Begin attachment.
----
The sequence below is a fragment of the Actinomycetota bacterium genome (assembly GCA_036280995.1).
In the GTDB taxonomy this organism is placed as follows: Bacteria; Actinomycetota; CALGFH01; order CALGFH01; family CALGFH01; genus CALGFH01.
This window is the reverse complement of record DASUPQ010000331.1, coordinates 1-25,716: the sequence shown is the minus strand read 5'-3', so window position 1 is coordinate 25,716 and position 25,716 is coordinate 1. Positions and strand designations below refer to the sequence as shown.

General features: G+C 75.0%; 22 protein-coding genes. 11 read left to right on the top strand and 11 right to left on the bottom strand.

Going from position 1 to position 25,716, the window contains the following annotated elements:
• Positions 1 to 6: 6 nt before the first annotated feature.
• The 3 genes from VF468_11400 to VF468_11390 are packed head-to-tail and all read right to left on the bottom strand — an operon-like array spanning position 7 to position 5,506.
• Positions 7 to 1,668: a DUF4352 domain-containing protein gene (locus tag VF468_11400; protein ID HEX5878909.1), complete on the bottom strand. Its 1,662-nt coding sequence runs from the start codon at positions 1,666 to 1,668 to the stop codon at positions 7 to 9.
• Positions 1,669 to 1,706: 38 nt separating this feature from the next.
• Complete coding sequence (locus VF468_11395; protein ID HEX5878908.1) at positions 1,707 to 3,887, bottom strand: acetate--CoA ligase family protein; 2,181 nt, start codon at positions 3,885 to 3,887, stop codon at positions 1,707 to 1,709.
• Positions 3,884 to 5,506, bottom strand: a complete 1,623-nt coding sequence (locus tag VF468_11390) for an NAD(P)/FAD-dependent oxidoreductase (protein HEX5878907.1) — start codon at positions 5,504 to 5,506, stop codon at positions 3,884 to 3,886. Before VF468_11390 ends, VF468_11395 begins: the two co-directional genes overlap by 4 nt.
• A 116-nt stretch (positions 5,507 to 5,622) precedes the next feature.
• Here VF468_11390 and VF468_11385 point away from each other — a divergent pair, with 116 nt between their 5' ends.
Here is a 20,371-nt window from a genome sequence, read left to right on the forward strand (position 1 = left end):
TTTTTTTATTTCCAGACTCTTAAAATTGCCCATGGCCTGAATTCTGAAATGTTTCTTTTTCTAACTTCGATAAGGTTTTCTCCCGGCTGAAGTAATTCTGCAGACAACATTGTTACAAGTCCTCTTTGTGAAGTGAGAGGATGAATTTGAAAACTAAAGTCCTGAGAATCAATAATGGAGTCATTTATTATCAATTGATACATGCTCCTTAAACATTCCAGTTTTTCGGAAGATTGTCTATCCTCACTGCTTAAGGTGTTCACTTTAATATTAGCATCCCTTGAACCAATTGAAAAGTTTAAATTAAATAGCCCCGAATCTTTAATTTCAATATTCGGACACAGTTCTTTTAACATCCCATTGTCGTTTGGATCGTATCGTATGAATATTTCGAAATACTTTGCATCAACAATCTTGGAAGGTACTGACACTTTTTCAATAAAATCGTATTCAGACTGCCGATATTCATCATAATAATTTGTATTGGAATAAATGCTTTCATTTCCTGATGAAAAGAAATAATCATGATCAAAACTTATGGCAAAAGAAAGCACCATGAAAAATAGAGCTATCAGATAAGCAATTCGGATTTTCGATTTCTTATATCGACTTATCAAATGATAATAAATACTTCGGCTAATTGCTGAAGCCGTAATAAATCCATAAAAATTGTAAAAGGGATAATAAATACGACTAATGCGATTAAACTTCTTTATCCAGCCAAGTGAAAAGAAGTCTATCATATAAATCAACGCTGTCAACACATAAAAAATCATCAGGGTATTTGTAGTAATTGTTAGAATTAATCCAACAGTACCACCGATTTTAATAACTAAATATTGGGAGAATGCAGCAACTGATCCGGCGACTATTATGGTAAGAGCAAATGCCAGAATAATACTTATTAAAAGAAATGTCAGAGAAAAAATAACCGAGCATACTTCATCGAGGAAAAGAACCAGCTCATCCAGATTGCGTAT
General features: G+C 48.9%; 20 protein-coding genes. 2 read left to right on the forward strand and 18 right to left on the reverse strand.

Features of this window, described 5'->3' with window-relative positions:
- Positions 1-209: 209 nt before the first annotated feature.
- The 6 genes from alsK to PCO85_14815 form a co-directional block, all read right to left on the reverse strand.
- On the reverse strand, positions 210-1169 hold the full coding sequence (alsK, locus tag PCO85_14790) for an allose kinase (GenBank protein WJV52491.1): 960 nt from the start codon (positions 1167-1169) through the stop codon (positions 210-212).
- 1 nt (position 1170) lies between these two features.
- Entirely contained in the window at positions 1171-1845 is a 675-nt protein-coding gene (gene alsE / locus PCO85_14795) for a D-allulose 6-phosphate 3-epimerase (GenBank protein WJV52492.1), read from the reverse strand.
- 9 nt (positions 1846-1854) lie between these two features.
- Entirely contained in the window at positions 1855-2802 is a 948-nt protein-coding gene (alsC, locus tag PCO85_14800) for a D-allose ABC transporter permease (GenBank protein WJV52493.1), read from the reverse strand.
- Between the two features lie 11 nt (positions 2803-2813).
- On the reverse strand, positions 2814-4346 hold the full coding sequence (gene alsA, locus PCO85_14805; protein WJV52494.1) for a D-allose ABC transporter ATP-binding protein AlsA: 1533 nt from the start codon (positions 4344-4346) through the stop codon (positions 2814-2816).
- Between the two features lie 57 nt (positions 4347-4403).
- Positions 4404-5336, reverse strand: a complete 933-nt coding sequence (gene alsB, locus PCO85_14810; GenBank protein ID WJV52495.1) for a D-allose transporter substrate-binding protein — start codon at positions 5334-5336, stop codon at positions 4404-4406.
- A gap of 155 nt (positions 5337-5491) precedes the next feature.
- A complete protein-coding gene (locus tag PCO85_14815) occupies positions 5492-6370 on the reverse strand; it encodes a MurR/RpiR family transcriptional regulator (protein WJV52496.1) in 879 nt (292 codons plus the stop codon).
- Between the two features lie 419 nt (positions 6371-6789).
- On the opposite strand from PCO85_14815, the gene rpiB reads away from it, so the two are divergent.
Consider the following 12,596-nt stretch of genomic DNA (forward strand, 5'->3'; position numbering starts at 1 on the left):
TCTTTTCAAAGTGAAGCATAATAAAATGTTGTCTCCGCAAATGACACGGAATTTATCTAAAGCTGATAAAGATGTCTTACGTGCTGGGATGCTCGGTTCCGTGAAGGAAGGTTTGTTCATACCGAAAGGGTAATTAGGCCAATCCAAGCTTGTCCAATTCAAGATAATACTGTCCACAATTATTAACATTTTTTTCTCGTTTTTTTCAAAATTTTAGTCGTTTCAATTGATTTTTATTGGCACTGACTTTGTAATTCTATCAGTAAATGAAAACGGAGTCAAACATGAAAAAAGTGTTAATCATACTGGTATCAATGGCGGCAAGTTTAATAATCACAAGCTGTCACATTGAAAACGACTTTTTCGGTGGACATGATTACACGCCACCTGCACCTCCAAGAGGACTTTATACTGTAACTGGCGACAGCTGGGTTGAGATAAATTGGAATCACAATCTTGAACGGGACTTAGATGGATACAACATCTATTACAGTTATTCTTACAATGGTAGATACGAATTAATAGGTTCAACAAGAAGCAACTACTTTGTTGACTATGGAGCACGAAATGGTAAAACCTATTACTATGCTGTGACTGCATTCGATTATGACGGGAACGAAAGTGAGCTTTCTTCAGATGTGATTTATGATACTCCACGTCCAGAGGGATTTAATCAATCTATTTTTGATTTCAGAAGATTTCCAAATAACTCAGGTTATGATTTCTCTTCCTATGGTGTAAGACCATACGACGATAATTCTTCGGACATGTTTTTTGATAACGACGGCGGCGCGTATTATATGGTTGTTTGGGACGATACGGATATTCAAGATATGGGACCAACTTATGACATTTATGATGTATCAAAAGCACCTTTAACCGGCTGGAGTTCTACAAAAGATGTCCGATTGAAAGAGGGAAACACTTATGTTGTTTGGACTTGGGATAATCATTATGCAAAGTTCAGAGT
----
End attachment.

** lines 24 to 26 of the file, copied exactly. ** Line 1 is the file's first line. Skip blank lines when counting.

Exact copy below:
- Entirely contained in the window at positions 1855-2802 is a 948-nt protein-coding gene (alsC, locus tag PCO85_14800) for a D-allose ABC transporter permease (GenBank protein WJV52493.1), read from the reverse strand.
- Between the two features lie 11 nt (positions 2803-2813).
- On the reverse strand, positions 2814-4346 hold the full coding sequence (gene alsA, locus PCO85_14805; protein WJV52494.1) for a D-allose ABC transporter ATP-binding protein AlsA: 1533 nt from the start codon (positions 4344-4346) through the stop codon (positions 2814-2816).